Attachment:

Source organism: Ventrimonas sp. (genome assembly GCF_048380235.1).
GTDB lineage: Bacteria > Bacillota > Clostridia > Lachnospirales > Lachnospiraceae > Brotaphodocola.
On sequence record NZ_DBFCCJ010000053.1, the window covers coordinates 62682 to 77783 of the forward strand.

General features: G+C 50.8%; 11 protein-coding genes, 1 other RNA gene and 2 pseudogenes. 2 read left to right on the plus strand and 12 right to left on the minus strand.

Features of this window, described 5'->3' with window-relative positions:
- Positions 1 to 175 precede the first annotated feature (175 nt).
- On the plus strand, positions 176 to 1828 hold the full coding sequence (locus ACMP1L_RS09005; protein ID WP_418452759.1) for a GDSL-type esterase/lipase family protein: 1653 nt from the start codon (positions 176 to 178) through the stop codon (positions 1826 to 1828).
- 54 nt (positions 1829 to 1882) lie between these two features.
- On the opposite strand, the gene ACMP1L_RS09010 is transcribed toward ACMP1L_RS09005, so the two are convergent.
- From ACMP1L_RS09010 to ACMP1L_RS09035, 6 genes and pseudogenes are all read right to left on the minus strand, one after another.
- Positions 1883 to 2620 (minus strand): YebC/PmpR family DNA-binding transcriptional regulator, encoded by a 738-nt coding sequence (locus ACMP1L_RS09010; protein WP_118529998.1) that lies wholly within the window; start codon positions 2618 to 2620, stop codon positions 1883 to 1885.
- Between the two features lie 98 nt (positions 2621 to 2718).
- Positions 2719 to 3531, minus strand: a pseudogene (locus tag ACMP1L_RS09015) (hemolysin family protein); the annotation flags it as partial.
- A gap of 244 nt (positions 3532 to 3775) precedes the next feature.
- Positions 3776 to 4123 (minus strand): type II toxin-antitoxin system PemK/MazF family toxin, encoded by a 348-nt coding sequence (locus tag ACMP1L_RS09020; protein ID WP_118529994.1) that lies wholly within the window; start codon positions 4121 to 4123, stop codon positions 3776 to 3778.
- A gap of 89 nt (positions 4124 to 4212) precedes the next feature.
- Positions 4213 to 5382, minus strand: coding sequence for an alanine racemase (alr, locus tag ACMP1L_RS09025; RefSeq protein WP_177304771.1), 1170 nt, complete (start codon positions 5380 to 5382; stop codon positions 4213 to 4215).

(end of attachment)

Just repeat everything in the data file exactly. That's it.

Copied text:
Source organism: Ventrimonas sp. (genome assembly GCF_048380235.1).
GTDB lineage: Bacteria > Bacillota > Clostridia > Lachnospirales > Lachnospiraceae > Brotaphodocola.
On sequence record NZ_DBFCCJ010000053.1, the window covers coordinates 62682 to 77783 of the forward strand.

General features: G+C 50.8%; 11 protein-coding genes, 1 other RNA gene and 2 pseudogenes. 2 read left to right on the plus strand and 12 right to left on the minus strand.

Features of this window, described 5'->3' with window-relative positions:
- Positions 1 to 175 precede the first annotated feature (175 nt).
- On the plus strand, positions 176 to 1828 hold the full coding sequence (locus ACMP1L_RS09005; protein ID WP_418452759.1) for a GDSL-type esterase/lipase family protein: 1653 nt from the start codon (positions 176 to 178) through the stop codon (positions 1826 to 1828).
- 54 nt (positions 1829 to 1882) lie between these two features.
- On the opposite strand, the gene ACMP1L_RS09010 is transcribed toward ACMP1L_RS09005, so the two are convergent.
- From ACMP1L_RS09010 to ACMP1L_RS09035, 6 genes and pseudogenes are all read right to left on the minus strand, one after another.
- Positions 1883 to 2620 (minus strand): YebC/PmpR family DNA-binding transcriptional regulator, encoded by a 738-nt coding sequence (locus ACMP1L_RS09010; protein WP_118529998.1) that lies wholly within the window; start codon positions 2618 to 2620, stop codon positions 1883 to 1885.
- Between the two features lie 98 nt (positions 2621 to 2718).
- Positions 2719 to 3531, minus strand: a pseudogene (locus tag ACMP1L_RS09015) (hemolysin family protein); the annotation flags it as partial.
- A gap of 244 nt (positions 3532 to 3775) precedes the next feature.
- Positions 3776 to 4123 (minus strand): type II toxin-antitoxin system PemK/MazF family toxin, encoded by a 348-nt coding sequence (locus tag ACMP1L_RS09020; protein ID WP_118529994.1) that lies wholly within the window; start codon positions 4121 to 4123, stop codon positions 3776 to 3778.
- A gap of 89 nt (positions 4124 to 4212) precedes the next feature.
- Positions 4213 to 5382, minus strand: coding sequence for an alanine racemase (alr, locus tag ACMP1L_RS09025; RefSeq protein WP_177304771.1), 1170 nt, complete (start codon positions 5380 to 5382; stop codon positions 4213 to 4215).